|Scientific Name:||Acanthurus pyroferus|
|Species Authority:||Kittlitz, 1834|
Acanthurus armiger Valenciennes, 1834
Acanthurus celebicus Bleeker, 1852
Acanthurus fuscus Steindachner, 1861
Hepatus celebicus (Bleeker, 1852)
Hepatus pyriferus (Kittlitz, 1834)
Hepatus pyroferus (Kittlitz, 1834)
Rhombotides celebicus (Bleeker, 1852)
|Taxonomic Notes:||Hybrids of this species and A. tristis have been observed in Bali, Indonesia (Randall 2001a).|
|Red List Category & Criteria:||Least Concern ver 3.1|
|Assessor(s):||Choat, J.H., Abesamis, R., Clements, K.D., McIlwain, J., Myers, R., Nanola, C., Rocha, L.A., Russell, B. & Stockwell, B.|
|Reviewer(s):||McClenachan, L., Edgar, G. & Kulbicki, M.|
Acanthurus pyroferus is widespread and occurs in a wide range of habitats and is found in deeper water. It is caught incidentally for food. Juveniles are targeted for the aquarium trade. Harvest is not considered a major threat. It occurs in a number of marine protected areas in its range of distribution. It is therefore listed as Least Concern.
|Range Description:||Acanthurus pyroferus is widespread in the Indo-Pacific and is found from French Polynesia (except Rapa) and the Line Islands to Wakayama Prefecture, Honshu, Japan, southwards to New South Wales, Australia. In the Indian Ocean it is recorded from Scott Reef, Western Australia (Allen and Russell 1986), Christmas Island (Allen & Steene 1988) and Cocos-Keeling Islands (Allen and Smith-Vaniz 1994).|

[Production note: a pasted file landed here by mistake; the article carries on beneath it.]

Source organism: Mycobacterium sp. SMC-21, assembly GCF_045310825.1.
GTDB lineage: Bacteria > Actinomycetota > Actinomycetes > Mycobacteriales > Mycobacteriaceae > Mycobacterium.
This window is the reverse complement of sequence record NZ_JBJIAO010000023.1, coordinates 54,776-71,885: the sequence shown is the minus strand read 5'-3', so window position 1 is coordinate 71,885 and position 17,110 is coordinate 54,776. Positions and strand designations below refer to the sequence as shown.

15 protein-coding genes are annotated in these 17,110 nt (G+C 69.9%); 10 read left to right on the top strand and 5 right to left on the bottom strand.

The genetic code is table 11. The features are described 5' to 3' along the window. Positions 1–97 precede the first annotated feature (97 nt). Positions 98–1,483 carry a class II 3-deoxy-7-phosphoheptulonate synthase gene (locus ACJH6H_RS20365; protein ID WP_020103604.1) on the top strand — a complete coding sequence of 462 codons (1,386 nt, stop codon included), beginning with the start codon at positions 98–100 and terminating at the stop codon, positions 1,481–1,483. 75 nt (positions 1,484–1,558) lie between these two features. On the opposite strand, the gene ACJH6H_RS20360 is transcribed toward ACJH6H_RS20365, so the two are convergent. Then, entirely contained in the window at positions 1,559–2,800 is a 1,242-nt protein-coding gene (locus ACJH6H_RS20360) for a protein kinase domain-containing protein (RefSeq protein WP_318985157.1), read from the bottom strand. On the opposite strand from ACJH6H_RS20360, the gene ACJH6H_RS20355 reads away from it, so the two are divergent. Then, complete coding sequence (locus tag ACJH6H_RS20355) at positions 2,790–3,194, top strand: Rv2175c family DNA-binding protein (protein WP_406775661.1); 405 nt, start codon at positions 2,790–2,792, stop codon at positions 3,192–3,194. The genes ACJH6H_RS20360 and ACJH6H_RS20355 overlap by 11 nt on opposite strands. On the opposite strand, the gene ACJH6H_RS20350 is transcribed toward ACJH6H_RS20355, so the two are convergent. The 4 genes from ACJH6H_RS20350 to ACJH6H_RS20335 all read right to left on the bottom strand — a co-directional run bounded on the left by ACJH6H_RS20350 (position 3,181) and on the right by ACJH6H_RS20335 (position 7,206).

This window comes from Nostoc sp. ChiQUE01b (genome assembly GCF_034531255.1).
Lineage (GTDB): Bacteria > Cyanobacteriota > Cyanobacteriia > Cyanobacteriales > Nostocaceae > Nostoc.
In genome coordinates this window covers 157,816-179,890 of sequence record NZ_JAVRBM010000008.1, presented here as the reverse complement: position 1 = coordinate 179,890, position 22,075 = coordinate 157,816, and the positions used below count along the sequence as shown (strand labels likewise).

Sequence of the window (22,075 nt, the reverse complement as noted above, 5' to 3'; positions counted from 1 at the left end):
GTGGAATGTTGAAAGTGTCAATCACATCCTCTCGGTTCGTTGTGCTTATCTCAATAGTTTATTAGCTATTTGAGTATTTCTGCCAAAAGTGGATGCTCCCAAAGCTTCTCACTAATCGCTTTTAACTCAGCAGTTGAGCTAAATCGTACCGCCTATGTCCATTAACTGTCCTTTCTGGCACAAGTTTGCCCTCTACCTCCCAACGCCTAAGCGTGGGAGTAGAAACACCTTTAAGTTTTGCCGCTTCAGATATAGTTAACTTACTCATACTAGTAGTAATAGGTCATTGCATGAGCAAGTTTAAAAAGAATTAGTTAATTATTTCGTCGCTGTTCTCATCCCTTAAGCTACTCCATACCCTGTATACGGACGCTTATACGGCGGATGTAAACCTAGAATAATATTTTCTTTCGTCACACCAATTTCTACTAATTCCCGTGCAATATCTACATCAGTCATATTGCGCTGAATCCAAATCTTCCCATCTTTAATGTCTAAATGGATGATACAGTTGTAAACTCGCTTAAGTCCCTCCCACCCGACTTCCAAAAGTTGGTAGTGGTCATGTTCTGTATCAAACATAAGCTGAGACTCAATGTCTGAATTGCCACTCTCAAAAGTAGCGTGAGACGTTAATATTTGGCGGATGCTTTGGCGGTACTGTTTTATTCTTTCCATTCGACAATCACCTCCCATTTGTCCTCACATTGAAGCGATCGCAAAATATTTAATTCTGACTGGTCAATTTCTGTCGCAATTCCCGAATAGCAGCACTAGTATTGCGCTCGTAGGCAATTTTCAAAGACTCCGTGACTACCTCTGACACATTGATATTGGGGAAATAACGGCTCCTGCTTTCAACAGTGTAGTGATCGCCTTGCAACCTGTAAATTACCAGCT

Native:American Samoa (American Samoa); Australia; Brunei Darussalam; Christmas Island; Cocos (Keeling) Islands; Cook Islands; Disputed Territory (Paracel Is., Spratly Is.); Fiji; French Polynesia; Guam; Indonesia; Japan; Kiribati (Gilbert Is., Kiribati Line Is., Phoenix Is.); Malaysia; Marshall Islands; Micronesia, Federated States of ; Nauru; New Caledonia; Niue; Northern Mariana Islands; Palau; Papua New Guinea; Philippines; Samoa; Singapore; Solomon Islands; Taiwan, Province of China; Thailand; Timor-Leste; Tokelau; Tonga; Tuvalu; United States Minor Outlying Islands (Howland-Baker Is.); Vanuatu; Viet Nam; Wallis and Futuna
|FAO Marine Fishing Areas:|
Indian Ocean – eastern; Pacific – eastern central; Pacific – northwest; Pacific – southwest; Pacific – western central
|Range Map:||Click here to open the map viewer and explore range.|
|Population:||Acanthurus pyroferus was recorded as common in terms of relative abundance in Milne Bay Province, northern Bismarck Sea, Papua New Guinea and Raja Ampat, Indonesia (Allen 2003, 2009, 2003b). It is occasional in Guam and Saipan (J. McIlwain unpub. data). In Bali, Indonesia it was recorded as abundant in Tulamben (L. Rocha pers. comm. 2010). |
At Moorea, French Polynesia, SPOT satellite images allowed estimation of the surface area of fringing reef (1,076 ha), barrier reef (3,788 ha) and outer slope (493 ha). A total of 493 individuals was recorded in this area in fish visual surveys conducted from 1990-1993 (Lecchini et al. 2006). It is common in the American Samoa National Park (National Park of Samoa Checklist of Fishes accessed 21 April 2010). It is common in the Philippines (B. Stockwell pers. comm. 2010), occasional in the Calamianes Islands and Puerto Princesa City and more commonly found in the northeast side of Busuanga and offshore Islands, Philippines (Werner and Allen 2000, Palawan Council for Sustainable Development unpub. data).